Multiscale Approaches to Protein Modeling

Structure Prediction, Dynamics, Thermodynamics and Macromolecular Assemblies

  • Andrzej Kolinski

Table of contents

  1. Front Matter
    Pages i-xii
  2. Andrzej Kolinski
    Pages 1-20
  3. Mateusz Kurcinski, Michał Jamroz, Andrzej Kolinski
    Pages 21-33
  4. Cezary Czaplewski, Adam Liwo, Mariusz Makowski, Stanisław Ołdziej, Harold A. Scheraga
    Pages 35-83
  5. Michael Feig, Srinivasa M. Gopal, Kanagasabai Vadivel, Andrew Stumpff-Kane
    Pages 85-109
  6. Anders Irbäck, Sandipan Mohanty
    Pages 111-126
  7. Sumudu P. Leelananda, Yaping Feng, Pawel Gniewek, Andrzej Kloczkowski, Robert L. Jernigan
    Pages 127-157
  8. Vincenzo Carnevale, Cristian Micheletti, Francesco Pontiggia, Raffaello Potestio
    Pages 159-178
  9. Srayanta Mukherjee, Andras Szilagyi, Ambrish Roy, Yang Zhang
    Pages 255-279
  10. Sebastian Kmiecik, Michał Jamroz, Andrzej Kolinski
    Pages 281-293
  11. Daisuke Kihara, Yifeng David Yang, Hao Chen
    Pages 295-314
  12. Anna Tramontano, Domenico Cozzetto
    Pages 315-339
  13. Back Matter
    Pages 341-355

About this book


Multiscale Approaches to Protein Modeling is a comprehensive review of the most advanced multiscale methods for protein structure prediction, computational studies of protein dynamics, folding mechanisms and macromolecular interactions. The approaches span a wide range of the levels of coarse-grained representations, various sampling techniques and variety of applications to biomedical and biophysical problems. Thanks to enormous progress in sequencing of genomic data, we presently know millions of protein sequences. At the same time, the number of experimentally solved protein structures is much smaller, ca. 60,000. This is because of the large cost of structure determination. Thus, theoretical, in silico, prediction of protein structures and dynamics is essential for understanding the molecular basis of drug action, metabolic and signaling pathways in living cells, designing new technologies in the life science and material sciences. Unfortunately, a “brute force” approach remains impractical. Folding of a typical protein (in vivo or in vitro) takes milliseconds to minutes, while state-of-the-art all-atom molecular mechanics simulations of protein systems can cover only a time period range of nanosecond to microseconds. This is the reason for the enormous progress in development of various mutiscale modeling techniques, applied to protein structure prediction, modeling of protein dynamics and folding pathways, in silico protein engineering, model-aided interpretation of experimental data, modeling of macromolecular assemblies and theoretical studies of protein thermodynamics. Coarse-graining of the proteins’ conformational space is a common feature of all these approaches, although the details and the underlying physical models span a very broad spectrum.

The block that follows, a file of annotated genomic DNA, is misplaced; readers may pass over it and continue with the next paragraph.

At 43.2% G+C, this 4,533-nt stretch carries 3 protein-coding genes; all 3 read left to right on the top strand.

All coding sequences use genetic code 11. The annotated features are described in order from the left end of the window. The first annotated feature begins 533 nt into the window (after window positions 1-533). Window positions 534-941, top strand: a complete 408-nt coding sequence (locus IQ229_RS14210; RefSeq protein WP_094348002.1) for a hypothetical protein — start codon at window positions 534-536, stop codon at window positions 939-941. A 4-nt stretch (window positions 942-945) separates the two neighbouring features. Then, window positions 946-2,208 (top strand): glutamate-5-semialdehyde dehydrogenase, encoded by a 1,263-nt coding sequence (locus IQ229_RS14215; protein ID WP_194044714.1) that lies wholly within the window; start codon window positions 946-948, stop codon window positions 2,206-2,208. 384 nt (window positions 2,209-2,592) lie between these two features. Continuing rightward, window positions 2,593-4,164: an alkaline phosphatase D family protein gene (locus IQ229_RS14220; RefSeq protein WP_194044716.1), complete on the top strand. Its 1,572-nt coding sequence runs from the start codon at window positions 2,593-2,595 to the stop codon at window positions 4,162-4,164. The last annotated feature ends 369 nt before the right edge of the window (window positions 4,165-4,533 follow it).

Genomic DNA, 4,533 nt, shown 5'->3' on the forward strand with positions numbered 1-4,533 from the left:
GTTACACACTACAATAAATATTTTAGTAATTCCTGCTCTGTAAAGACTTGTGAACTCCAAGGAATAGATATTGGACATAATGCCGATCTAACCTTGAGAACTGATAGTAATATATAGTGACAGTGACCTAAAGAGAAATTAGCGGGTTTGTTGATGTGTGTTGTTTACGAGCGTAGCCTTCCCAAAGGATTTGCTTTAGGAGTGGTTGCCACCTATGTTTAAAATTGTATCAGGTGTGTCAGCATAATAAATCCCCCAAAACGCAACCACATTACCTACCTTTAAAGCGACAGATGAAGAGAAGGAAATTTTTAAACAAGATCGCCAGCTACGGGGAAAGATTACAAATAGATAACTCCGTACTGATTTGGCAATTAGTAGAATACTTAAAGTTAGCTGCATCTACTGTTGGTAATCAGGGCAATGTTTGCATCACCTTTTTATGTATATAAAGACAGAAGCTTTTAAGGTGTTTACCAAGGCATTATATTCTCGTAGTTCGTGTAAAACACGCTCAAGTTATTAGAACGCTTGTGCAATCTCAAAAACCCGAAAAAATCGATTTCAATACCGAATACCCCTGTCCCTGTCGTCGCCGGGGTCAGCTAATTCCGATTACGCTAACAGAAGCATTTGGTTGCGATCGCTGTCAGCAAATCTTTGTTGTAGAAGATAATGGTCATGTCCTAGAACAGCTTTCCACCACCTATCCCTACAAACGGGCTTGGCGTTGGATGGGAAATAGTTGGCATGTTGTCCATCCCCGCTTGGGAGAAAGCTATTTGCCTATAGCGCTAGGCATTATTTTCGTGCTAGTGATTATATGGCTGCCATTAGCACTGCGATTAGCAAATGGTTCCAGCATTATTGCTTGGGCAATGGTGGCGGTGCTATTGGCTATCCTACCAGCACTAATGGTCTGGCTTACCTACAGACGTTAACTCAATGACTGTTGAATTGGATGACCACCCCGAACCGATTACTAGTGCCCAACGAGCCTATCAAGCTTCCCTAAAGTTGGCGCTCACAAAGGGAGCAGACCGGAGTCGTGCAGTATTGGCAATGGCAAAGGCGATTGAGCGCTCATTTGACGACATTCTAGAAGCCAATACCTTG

Editors and affiliations

  • Andrzej Kolinski
    • 1
  1. 1.Dept. ChemistryUniversity of WarsawWarszawaPoland

Bibliographic information